Re-energised and reborn - it's time for the next stage
Typically, greatest hits tours are an excuse for tired spent forces to haul their threadbare arses around the country for a tedious lap of honour. But – as if you needed reminding – the Manics have never, ever done things the orthodox way. Right from the first riff of ‘Motorcycle Emptiness’, it’s clear that this is a vital rock machine operating at full pelt.
They look great, too: James Dean Bradfield a magnificent vision in dark suit and shirt pirouetting through the set, Nicky the elfin goth. Albeit an elfin goth in baggy leather trousers and a cagoule. Plus, as ever, the Wire mouth is in full working order with 21st century targets – The Hives, Ash, Supergrass, (who all lack ambition) and The Datsuns (er, just shit) duly demolished. This is a man who’s obviously kept his anger simmering (un)healthily for over a decade.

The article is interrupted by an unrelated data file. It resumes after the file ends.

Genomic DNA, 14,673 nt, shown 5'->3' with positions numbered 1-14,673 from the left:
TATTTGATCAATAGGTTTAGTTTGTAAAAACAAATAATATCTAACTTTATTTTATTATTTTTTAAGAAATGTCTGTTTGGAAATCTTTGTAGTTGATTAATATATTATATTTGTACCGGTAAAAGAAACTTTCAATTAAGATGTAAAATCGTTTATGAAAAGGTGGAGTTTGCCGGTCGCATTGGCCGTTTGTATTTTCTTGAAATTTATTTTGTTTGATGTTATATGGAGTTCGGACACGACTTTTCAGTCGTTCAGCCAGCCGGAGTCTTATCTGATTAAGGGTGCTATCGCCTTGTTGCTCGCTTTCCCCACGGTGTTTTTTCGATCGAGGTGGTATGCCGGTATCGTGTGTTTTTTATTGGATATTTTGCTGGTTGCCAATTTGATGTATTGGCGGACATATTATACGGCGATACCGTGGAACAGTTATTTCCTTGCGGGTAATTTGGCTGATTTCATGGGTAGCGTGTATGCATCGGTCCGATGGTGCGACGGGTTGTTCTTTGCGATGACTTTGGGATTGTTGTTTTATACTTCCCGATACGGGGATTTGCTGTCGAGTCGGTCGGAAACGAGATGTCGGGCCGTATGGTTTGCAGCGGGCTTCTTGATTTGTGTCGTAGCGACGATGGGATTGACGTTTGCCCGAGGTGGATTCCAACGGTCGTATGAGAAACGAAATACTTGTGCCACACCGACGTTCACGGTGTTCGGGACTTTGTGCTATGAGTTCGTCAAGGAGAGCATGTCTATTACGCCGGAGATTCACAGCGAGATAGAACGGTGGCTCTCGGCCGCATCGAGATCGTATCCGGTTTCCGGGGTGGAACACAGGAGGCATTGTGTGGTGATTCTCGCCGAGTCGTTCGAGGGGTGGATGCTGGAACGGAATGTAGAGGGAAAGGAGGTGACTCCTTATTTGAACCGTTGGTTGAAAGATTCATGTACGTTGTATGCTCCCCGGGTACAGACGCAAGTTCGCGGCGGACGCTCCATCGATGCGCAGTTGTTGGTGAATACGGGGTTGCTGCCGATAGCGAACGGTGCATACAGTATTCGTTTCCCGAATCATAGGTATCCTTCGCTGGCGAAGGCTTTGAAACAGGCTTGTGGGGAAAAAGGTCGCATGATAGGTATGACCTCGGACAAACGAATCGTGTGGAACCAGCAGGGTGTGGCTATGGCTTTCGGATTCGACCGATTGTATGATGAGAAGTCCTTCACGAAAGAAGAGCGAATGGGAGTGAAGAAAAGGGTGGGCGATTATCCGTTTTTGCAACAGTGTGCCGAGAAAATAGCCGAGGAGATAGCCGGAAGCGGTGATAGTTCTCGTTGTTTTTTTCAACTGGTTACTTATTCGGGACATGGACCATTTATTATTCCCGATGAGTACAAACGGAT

Likewise the belligerent fuck-you reading of ‘You Love Us’ has more in common with youthful support act Kinesis than we should really expect from a bunch of mid-thirtysomethings. ‘Revol’ and ‘Roses In The Hospital’, meanwhile, illustrate the astonishing power of their back catalogue while the comparatively recent ‘The Masses Against The Classes’ reverberates with an air of suppressed violence.
As ‘A Design For Life’ fades, it’s hard to think of anyone apart from the Manics who could turn the tainted medium of a greatest hits set into a reassertion of principles. In an age when war is on the agenda and dissent is uncool the Manics are quite simply more inspirational than ever. Re-energised and reborn – it’s time for the next stage.